The Washington Capitals Power Play Has a Chance to Take Over the Series

Posted May 15, 2018

As the occupants of Amalie Arena spent most of Friday night in silence, the Washington Capitals’ explosive power play was busy setting the tone for game one of the Eastern Conference Finals and possibly beyond.

Alex Ovechkin was the first to strike on the man advantage with just seconds remaining in the first period, putting the Caps up 2-0. The captain’s crowd-stunner came directly after Tampa Bay’s Nikita Kucherov had a game-tying goal waved off as the Lightning were called for too many men on the ice. On a later opportunity, Lars Eller buried a back-breaker to make the score 4-0.

The trend continued in game two on Sunday night, where the Caps went one-for-three on the man advantage.

Coming into the series, it was pretty well-known that one of the most important battles of the series would come on special teams. Specifically, it would pit Washington’s stellar power play against Tampa’s poor penalty kill, which was one of the worst units in the National Hockey League during the regular season – a trend that has continued throughout the playoffs.

Through 14 playoff games, the Capitals have hit on 32.6 percent of their power play opportunities, and have tallied a goal on the power play in 12 of those contests. In contrast, the Lightning have only killed off 71.0 percent of their opponents’ man-up chances.

The results weren’t promising, and quite frankly, neither was the process for the Lightning on either occasion. The Capitals were already down one of their most important pieces in Nicklas Backstrom, who missed his second and third consecutive games with a hand injury. In theory, this lack of a major playmaker would direct even more attention towards Ovechkin.

On the Great Eight’s power play goal in game one, he was given just a little bit too much space off of a set play.

Unfortunately for other teams, that’s all it takes. Ovechkin does not need much room at all to make you pay and this goal completely took out any wind from the sails for Tampa.

Eller’s tally was a little bit different, resulting almost completely due to a consistent lack of pressure on the puck by Tampa’s penalty killers.

The Lightning, set up in a box, found themselves very low as the Capitals worked the puck behind the net. As the puck was sent back towards the point, you can see just how much room John Carlson had to work with.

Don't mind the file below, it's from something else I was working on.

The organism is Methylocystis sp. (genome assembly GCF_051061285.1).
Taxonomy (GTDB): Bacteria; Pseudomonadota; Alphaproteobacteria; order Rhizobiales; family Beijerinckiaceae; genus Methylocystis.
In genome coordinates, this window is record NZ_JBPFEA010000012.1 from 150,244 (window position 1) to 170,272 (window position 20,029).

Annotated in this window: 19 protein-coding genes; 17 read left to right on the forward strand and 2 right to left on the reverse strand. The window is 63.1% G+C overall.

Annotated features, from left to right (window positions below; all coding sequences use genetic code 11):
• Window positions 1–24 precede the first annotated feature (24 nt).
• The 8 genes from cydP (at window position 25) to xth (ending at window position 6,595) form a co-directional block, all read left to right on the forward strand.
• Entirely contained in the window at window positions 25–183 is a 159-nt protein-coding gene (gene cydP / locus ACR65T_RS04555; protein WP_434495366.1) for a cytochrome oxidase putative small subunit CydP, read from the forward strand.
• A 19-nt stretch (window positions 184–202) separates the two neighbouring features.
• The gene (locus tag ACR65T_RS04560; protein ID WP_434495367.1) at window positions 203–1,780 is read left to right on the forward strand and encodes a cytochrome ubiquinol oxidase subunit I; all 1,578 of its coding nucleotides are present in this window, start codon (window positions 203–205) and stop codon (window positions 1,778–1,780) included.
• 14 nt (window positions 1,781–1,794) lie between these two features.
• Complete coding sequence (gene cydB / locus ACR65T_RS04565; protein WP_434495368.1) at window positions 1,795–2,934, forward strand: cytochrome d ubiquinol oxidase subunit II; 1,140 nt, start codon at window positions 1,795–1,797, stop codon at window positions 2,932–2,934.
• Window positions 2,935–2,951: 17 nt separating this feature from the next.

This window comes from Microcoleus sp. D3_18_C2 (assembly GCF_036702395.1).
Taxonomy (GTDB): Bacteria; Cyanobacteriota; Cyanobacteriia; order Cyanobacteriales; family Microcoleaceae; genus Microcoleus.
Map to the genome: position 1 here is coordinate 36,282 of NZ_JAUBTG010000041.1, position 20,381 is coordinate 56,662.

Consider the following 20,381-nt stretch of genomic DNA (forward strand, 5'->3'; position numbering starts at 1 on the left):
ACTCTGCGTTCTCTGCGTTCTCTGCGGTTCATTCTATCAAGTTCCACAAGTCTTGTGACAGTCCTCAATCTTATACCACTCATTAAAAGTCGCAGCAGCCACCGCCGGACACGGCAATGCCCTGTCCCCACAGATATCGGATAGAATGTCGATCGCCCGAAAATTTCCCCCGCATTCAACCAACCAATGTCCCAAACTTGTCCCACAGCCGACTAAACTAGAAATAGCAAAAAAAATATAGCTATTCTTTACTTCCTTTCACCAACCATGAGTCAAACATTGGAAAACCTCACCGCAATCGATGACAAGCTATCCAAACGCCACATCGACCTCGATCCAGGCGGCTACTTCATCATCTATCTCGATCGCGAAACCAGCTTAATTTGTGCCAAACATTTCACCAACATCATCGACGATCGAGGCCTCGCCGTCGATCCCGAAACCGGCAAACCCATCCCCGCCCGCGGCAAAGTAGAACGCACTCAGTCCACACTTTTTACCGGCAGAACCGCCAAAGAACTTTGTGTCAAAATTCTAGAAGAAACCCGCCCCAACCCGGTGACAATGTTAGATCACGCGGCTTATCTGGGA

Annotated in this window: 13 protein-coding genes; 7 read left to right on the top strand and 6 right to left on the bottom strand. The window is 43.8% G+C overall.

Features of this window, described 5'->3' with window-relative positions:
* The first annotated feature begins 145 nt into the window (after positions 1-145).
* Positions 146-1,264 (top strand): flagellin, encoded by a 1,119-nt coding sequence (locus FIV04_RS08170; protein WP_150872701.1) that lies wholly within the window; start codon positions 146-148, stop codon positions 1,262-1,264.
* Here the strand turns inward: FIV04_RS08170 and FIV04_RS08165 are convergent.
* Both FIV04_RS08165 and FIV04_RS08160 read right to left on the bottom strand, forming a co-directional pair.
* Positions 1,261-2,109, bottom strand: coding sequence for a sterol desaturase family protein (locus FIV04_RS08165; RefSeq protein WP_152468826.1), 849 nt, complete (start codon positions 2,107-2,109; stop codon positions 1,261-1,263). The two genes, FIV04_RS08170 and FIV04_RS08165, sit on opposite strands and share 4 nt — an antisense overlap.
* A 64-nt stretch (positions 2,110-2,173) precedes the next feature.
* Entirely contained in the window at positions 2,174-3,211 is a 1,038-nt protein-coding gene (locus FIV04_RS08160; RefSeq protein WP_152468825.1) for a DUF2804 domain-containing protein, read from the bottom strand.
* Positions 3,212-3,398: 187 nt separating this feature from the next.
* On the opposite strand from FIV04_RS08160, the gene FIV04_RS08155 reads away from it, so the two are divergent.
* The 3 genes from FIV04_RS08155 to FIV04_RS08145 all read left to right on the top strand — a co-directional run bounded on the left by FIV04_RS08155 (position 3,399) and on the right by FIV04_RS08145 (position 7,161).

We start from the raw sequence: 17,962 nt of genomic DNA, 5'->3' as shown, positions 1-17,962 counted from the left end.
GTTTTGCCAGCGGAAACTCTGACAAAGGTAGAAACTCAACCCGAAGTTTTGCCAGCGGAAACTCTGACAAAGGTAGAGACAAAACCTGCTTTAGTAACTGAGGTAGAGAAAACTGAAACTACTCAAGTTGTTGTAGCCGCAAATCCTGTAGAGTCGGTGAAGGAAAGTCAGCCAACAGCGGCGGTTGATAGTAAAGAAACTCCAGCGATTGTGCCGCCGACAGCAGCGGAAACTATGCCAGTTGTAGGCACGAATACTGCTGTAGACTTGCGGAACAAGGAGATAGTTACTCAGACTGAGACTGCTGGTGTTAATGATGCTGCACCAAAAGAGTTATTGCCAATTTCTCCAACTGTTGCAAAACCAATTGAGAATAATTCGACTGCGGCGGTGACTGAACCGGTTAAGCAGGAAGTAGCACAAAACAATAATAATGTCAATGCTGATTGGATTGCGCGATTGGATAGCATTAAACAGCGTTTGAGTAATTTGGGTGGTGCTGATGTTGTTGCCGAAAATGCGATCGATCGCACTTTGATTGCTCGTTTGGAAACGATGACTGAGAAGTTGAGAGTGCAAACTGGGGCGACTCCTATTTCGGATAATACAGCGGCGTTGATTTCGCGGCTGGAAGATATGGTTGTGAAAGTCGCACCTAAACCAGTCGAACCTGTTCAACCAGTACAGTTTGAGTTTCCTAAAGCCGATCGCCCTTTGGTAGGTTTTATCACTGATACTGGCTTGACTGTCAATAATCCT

You have to watch this a few times to fully comprehend the amount of open space that Tampa allowed him and Ovechkin to have on this particular play. This plethora of open ice allowed Ovechkin to fire an uncontested shot that led to a huge rebound. He didn’t get nearly all of that shot, but the puck ended up in the back of the net off of the stick of Eller nonetheless.

Yes, in a world where it would be perfectly acceptable (though maybe not advisable) to glue a man onto Ovechkin when the Capitals are on the man advantage, he was allowed probably the most space he’s had in this entire postseason to sling one towards the net. The rest was on display for the world to see.

On Sunday night, a lack of pressure once again failed to pressure Kuznetsov. Positioned along the goal line, he fired a pass towards the crease, which snuck through an Andrei Vasilevskiy poke attempt. This was, once again, a power play goal coming in the dying seconds of a period that quickly broke the backs of the Lightning.

There are so many weapons on this power play unit opposite of Ovi when you take into account the cannon Carlson has at the point, the creativity of Evgeny Kuznetsov and the tiny amount of space T.J. Oshie needs to fire one top shelf.

If the Lightning don’t alter their structure pretty significantly to adjust to what happened in the opening contests of the series, the Capitals are going to have an absolute field day if Tampa can’t stay out of the box. Their penalty kill has struggled, but at the end of the day, we are talking about one of the league’s most dynamic and well-coached teams. They will likely have an answer over the next game or two, after which Washington will have to have a counter of their own.

Tampa Bay’s strategy on the penalty kill played into one of the Capitals’ biggest strengths. There is a lot of hockey to be played in this series, most of which will be played at a much higher level by the Lightning. Regardless, Washington’s performance was extremely encouraging, and if their power play can string together performances like that every night, they’re going to be an extremely hard team to beat.